Adam and Eve raised Cain, the first human being ever produced by sexual intercourse. Cain grew up to be a farmer but also the Bible's first murderer, slaying Abel, his sheepherding younger brother. Later "Cain knew his wife; and she conceived, and bare Enoch." This wife is a mystery woman, since at the time of Cain's birth the whole world's population totaled only three (being, of course, Cain and his parents Adam and Eve). Remarkable also is Cain's founding of a city, which implies a considerable number of inhabitants. The best explanation for such a population explosion from one created couple is the obvious one: inbreeding was originally extensive, indeed unavoidable.
Given God's commandment to "be fruitful and multiply", the bible has a "preoccupation with procreation." That's why many of the stories and other passages in the Bible involve sex, and why many of these, unheard of in sermons and Sunday school lessons, remain little known. Sexually related material comprises overall such a significant portion of scripture that some knowledge of it is essential both in appreciating the Bible as a whole and in understanding the difference in attitude toward sex.
I suppose you'd expect a man who's been married 30 years to a beautiful, intelligent woman would be able to share with you the intimate secrets to having a perfect marriage. But I'm going to disappoint you! That's because my wife and I don't have a perfect marriage. As far as a perfect marriage, well, there's no such thing.
The first purpose in marriage—beyond happiness, sexual expression, the bearing of children, companionship, mutual care and provision, or anything else—is to please God. Becoming married takes time. It doesn't happen on the wedding day. The wedding is only the beginning of a relationship that can be expected to endure and grow. What happens is that over time God's grace becomes visible in the marriage relationship. It becomes visible and real to the married couple, of course, but in a wonderful way it also becomes visible to the people who are touched by the relationship, to family and friends, to neighbors and fellow church members.
When was the last time you looked at your mate watching TV, maybe with a beer in his hand, and thought, He is made in the image and likeness of God? When was the last time you sat across the dinner table and didn't stare down into your plate, but into the eyes of someone reflecting the image and likeness of God? When was the last time you pressed warmly against your mate, knowing she is made in the image and likeness of God—and not just a body there for your amusement?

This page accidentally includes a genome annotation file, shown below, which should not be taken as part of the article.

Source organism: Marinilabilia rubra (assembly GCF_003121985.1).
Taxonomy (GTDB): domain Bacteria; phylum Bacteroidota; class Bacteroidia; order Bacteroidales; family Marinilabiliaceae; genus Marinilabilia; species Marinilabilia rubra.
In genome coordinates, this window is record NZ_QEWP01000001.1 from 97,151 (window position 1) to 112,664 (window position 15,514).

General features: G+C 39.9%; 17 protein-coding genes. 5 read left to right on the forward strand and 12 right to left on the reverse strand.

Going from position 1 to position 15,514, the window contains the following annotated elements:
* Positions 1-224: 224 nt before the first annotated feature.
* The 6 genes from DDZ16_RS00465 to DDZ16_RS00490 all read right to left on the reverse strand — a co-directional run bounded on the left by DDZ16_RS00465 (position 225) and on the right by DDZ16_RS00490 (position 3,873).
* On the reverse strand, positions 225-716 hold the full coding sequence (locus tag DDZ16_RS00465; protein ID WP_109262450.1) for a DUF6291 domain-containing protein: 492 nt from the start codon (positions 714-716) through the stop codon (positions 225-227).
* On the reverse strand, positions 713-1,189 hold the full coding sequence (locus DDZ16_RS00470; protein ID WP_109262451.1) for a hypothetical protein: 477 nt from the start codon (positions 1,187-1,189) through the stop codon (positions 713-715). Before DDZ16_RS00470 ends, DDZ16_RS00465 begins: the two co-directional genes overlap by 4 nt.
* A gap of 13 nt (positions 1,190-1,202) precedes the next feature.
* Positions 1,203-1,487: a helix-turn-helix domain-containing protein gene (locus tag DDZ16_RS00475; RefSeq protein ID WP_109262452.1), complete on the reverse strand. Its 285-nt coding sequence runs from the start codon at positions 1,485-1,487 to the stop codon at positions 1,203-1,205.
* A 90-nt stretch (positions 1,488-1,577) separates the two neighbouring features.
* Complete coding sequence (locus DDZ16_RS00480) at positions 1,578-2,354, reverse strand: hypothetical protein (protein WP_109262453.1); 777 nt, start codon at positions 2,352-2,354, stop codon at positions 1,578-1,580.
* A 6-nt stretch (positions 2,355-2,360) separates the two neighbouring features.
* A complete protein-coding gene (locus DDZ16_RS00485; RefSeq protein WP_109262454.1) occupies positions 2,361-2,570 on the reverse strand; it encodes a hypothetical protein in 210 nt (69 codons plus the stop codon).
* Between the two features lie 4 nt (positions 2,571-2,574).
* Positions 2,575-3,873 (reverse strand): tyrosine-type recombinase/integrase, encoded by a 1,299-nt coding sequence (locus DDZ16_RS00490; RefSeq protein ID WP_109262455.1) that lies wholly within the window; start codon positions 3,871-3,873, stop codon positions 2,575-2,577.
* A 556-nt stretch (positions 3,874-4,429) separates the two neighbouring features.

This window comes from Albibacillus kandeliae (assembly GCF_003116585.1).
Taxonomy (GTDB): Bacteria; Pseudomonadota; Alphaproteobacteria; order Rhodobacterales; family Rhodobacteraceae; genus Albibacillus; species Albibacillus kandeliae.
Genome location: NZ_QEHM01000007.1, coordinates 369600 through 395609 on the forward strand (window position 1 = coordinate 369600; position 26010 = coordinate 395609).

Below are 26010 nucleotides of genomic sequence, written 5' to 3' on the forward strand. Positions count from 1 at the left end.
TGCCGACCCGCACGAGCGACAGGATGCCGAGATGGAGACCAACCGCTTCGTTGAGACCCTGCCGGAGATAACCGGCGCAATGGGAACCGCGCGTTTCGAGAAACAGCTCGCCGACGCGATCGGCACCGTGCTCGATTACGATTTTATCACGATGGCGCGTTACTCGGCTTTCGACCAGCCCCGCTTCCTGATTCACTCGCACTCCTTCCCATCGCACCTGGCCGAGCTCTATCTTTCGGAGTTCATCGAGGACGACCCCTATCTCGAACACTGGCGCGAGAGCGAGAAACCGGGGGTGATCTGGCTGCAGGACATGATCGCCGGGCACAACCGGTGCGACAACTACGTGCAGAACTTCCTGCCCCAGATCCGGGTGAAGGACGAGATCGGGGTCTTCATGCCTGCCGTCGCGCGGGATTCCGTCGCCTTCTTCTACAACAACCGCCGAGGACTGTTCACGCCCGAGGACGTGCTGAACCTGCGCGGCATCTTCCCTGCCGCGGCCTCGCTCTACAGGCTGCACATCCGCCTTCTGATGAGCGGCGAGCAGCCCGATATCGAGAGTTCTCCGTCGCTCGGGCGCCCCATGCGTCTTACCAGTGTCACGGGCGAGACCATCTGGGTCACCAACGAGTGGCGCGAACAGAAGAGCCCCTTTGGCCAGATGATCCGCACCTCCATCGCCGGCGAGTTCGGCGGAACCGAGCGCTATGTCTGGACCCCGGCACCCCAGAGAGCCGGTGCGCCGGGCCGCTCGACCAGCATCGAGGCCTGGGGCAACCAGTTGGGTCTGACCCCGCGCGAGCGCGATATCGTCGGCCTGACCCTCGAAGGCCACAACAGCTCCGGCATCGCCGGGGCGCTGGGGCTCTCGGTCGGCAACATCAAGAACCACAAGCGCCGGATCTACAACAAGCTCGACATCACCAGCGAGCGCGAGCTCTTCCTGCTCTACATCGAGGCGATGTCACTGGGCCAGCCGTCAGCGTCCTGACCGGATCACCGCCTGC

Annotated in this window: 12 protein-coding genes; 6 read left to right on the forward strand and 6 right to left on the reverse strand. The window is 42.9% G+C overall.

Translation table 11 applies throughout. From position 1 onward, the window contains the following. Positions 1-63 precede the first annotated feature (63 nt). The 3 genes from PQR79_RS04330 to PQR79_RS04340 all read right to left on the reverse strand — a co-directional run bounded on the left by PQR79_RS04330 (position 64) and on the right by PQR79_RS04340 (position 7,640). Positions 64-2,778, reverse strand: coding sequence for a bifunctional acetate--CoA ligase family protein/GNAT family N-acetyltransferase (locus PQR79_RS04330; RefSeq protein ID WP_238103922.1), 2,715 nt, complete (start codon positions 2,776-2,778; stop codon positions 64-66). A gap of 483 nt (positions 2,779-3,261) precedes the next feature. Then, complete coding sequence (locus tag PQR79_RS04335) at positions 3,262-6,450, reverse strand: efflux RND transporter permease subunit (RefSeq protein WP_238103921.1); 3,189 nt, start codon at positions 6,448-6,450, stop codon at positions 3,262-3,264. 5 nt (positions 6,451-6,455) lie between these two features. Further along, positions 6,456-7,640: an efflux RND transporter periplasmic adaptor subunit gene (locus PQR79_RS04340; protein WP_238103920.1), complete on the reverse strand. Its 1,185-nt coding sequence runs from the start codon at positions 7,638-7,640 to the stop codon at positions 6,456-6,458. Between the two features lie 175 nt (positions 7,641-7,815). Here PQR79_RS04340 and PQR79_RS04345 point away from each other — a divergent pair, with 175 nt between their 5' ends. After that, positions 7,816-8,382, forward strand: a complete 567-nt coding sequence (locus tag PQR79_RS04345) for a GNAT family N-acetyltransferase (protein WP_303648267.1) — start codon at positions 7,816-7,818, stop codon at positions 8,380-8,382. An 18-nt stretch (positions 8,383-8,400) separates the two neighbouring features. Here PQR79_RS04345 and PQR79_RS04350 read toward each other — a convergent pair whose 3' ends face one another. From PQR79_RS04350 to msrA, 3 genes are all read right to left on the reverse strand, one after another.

When you correctly view your mate—not according to the warped, twisted, politically correct, fly-by-night, and faddish standards of a fallen world—but as God created that person to be, you set your marriage on the high road. You and your spouse were both planned for God's pleasure.
Marriage is a life-long process designed to teach you to see the needs of another person as more important than your own. It's a difficult transition because it's not natural. To think this way requires an intentional shift. As you and your spouse make that shift, your marriage will become more and more purpose-driven—focused on the needs of others and balancing the purposes of worship, fellowship, discipleship, service, and missions. The reward is greater than anything you could ever imagine. God's plan for you and your spouse—for your marriage—is wider and deeper than anything in your wildest, craziest dreams.
The great danger zone in a marriage is when we withhold anything in our power to give that would bless the other person. Perhaps that's why the Bible encourages couples to make sure that sexual love is given freely. "Stop depriving one another," the apostle Paul says, "except by agreement for a time, so that you may devote yourselves to prayer". In other words, don't let your sexual life degenerate to a place where either of you feels that the other person could give love yet chooses to withhold it.
God intends sex to be a physical representation-the model of a spiritual mystery that we will understand one day. For now, we have an experience that bonds us for life with the heart of another human being. We have a frame that holds us together when the days grow dark, and there are no words strong enough to make everything all right. We have a place of shelter, healing, and passion.